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Dollars and cents: How are you at estimating the total bill?

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ROUNDING HEURISTICS AND THE DISTRIBUTION OF CENTS FROM 32 MILLION PURCHASES

When estimating the cost of a bunch of purchases, a useful heuristic is rounding each item to the nearest dollar. (In fact, on US income tax returns, one is allowed to round and not report the cents). If prices were uniformly distributed, the following two heuristics would be equally accurate:

* Rounding each item up or down to the nearest dollar and summing
* Rounding each item down, summing, and adding a dollar for every two line items (or 50 cents per item).

But are prices uniformly distributed? Decision Science News wanted to find out.

Fortunately, our Alma Mater makes publicly available the famous University of Chicago Dominick’s Finer Food Database, which will allow us to answer this question (for a variety of grocery store items at least).

We looked at over 32 million purchases comprising:

* 4.8 million cereal purchases
* 2.2 million cracker purchases
* 1.7 million frozen dinner purchases
* 7.2 million frozen entree purchases (though we’re not sure how they differ from “dinners”)
* 4.1 million grooming product purchases
* 4.3 million juice purchases
* 3.3 million laundry product purchases and
* 4.7 million shampoo purchases

The distribution of their prices can be seen above. But what about the cents? We focus down on them here:

As is plain, there are many “9s prices” — a topic well-studied by our marketing colleagues — and there are more prices above 50 cents then below it. The average number of cents turns out to be 57 (median 59).

In sum (heh), it pays to round properly, though we do think some clever heuristics can exploit the fact that each dollar has on average 57 cents associated with it.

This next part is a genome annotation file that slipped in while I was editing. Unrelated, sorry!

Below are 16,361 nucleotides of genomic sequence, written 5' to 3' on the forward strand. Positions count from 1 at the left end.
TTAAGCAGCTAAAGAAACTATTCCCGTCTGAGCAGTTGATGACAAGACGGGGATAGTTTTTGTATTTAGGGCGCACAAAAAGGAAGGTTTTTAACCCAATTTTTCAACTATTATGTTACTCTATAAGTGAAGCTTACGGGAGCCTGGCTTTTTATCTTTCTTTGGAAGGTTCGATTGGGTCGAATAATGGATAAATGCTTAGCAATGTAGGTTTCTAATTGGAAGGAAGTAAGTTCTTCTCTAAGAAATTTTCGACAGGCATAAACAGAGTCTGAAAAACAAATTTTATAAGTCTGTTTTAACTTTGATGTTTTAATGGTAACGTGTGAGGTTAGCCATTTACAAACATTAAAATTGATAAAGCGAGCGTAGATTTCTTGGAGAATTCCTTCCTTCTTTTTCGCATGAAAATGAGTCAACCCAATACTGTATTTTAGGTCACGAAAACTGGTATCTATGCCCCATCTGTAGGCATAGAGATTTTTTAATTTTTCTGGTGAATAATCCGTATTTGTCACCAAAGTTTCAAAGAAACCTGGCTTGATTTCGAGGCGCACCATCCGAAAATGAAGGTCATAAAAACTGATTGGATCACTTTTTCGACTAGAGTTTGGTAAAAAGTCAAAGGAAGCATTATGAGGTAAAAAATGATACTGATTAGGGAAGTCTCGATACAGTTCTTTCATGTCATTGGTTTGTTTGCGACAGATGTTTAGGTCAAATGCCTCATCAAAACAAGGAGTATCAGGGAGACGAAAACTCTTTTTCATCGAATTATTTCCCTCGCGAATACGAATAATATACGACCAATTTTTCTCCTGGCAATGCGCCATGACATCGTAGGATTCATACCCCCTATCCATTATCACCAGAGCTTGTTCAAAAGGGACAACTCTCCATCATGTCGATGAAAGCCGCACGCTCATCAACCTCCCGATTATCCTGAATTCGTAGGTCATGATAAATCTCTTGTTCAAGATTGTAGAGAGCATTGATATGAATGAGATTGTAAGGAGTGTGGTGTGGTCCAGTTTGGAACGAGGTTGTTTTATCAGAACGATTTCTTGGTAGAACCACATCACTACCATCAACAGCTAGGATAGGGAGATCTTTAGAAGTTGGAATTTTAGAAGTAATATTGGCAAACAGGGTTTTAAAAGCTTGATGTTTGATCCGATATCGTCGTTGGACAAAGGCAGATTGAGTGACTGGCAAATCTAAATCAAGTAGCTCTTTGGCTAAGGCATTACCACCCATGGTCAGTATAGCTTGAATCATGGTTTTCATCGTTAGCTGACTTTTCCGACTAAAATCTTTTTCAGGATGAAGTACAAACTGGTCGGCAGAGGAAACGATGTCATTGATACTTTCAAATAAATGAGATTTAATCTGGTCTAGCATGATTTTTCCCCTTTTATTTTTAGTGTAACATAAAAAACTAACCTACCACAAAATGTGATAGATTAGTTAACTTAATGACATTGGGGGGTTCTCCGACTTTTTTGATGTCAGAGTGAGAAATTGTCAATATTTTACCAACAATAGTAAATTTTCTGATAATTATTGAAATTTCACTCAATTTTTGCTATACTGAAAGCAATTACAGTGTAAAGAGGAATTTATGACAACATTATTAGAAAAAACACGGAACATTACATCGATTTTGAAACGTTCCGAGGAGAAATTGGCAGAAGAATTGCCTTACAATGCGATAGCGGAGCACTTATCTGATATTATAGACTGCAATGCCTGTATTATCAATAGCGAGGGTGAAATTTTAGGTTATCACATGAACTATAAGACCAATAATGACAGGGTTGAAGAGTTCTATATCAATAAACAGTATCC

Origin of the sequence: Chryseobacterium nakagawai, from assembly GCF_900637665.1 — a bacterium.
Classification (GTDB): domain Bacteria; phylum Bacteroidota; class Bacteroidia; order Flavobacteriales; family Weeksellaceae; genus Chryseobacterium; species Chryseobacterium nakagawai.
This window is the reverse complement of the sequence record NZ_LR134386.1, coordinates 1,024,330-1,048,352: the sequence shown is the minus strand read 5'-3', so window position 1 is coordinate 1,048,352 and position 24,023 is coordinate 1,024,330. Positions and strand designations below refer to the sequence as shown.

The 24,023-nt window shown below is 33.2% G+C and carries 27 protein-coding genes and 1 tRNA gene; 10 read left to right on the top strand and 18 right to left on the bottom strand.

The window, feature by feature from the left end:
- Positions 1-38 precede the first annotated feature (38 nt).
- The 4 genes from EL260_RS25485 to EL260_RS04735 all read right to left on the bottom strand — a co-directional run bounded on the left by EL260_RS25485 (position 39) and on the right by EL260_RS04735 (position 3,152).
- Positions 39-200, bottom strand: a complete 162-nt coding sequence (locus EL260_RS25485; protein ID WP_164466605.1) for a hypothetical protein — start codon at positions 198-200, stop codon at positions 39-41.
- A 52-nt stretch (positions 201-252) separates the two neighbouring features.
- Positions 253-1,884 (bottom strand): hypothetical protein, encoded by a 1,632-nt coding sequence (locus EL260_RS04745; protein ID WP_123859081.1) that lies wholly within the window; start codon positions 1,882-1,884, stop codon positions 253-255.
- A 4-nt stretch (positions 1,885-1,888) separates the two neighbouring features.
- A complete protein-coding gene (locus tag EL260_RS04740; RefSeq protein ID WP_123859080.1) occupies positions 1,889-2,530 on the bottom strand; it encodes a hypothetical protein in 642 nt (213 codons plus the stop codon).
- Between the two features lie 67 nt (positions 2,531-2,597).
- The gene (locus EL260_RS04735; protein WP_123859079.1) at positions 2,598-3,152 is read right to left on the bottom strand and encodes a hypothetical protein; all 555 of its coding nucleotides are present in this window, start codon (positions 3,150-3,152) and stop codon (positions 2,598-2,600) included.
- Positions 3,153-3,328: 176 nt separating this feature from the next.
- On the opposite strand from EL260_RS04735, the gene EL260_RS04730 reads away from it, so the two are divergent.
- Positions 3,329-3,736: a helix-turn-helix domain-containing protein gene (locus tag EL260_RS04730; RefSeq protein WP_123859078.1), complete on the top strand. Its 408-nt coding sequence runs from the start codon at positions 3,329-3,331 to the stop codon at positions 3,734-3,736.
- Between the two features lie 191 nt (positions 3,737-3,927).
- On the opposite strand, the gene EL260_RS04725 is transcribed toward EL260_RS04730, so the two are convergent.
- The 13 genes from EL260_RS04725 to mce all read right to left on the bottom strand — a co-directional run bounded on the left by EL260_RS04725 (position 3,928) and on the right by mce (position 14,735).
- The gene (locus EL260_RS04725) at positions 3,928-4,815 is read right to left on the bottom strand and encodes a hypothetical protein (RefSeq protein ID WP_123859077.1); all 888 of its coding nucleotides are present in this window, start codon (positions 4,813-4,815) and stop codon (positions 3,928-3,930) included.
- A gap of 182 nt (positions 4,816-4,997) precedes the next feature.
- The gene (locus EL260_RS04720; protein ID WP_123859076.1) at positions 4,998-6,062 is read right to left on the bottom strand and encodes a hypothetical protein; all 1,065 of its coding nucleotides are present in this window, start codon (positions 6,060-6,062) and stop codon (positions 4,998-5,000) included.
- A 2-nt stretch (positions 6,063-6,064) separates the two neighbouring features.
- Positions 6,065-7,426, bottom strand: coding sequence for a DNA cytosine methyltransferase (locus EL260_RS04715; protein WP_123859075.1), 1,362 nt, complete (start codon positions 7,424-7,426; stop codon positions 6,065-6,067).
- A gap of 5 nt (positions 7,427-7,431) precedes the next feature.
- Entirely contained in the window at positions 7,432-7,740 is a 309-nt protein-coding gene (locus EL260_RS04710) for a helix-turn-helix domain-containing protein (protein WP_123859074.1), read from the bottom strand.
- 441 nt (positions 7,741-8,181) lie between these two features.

Anyone who wants our trimmed down, 11 meg, version of the Dominick’s database (just these categories and prices) is welcome to it. It can be downloaded here: http://dangoldstein.com/flash/prices/.

Plots are made in the R language for statistical computing with Hadley Wickham’s ggplot2 package. The code is here:

```if (!require("ggplot2")) install.packages("ggplot2")
library(ggplot2)
orig = read.csv("prices.tsv.gz", sep = "\t")
summary(orig)
orig\$cents = orig\$Price - floor(orig\$Price)
#sampledown
LEN = 1e+06
prices = orig[sample(1:nrow(orig), LEN), ]
prices\$cents = round((prices\$Price - floor(prices\$Price)) *
100, 0)
summary(prices)
p = ggplot(prices, aes(x = Price)) + theme_bw()
p + stat_bin(aes(y = ..density..), binwidth = 0.05,
geom = "bar", position = "identity") + coord_cartesian(xlim = c(0,
6.1)) + scale_x_continuous(breaks = seq(0, 6, 0.5)) +
scale_y_continuous(breaks = seq(1,
2, 1)) + facet_grid(Item ~ .)
ggsave("prices.png")
p = ggplot(prices, aes(x = cents)) + theme_bw()
p + stat_bin(aes(y = ..density..), binwidth = 1, geom = "bar",
position = "identity",right=FALSE) + coord_cartesian(xlim = c(0, 100)) +
scale_x_continuous(name = "Cents", breaks = seq(0, 100, 10)) +
facet_grid(Item ~ .)
ggsave("cents.png")```

1. How are you at estimating the total bill? | Decision Science News says:

[…] this link: How are you at estimating the amount bill? | Decision Science News Share and […]

October 1, 2011 @ 12:11 am

2. Bruce McCullough says:

Can you say, “Benford’s Law”?

October 1, 2011 @ 10:06 am

3. dan says:

Bruce: Benford’s predicts that 9 would be the least common number. In these data, it’s the most common number.

October 1, 2011 @ 2:53 pm

4. Yihui says:

For the first line of code, I usually use `if (!require('ggplot2')) install.packages('ggplot2')`

Then you may use formatR to tidy up the code (https://github.com/yihui/formatR/wiki), and put them in the pre tag instead of code tag.

Thanks for introducing this great dataset!

October 1, 2011 @ 2:25 pm

5. dan says:

Brilliant as always, Yihui.

October 1, 2011 @ 2:54 pm

6. Do cents follow Benford's Law? | Decision Science News says:

[…] commenter on our last post brought up Benford’s law, the idea that naturally occurring numbers follow a predictable […]

October 5, 2011 @ 3:26 pm

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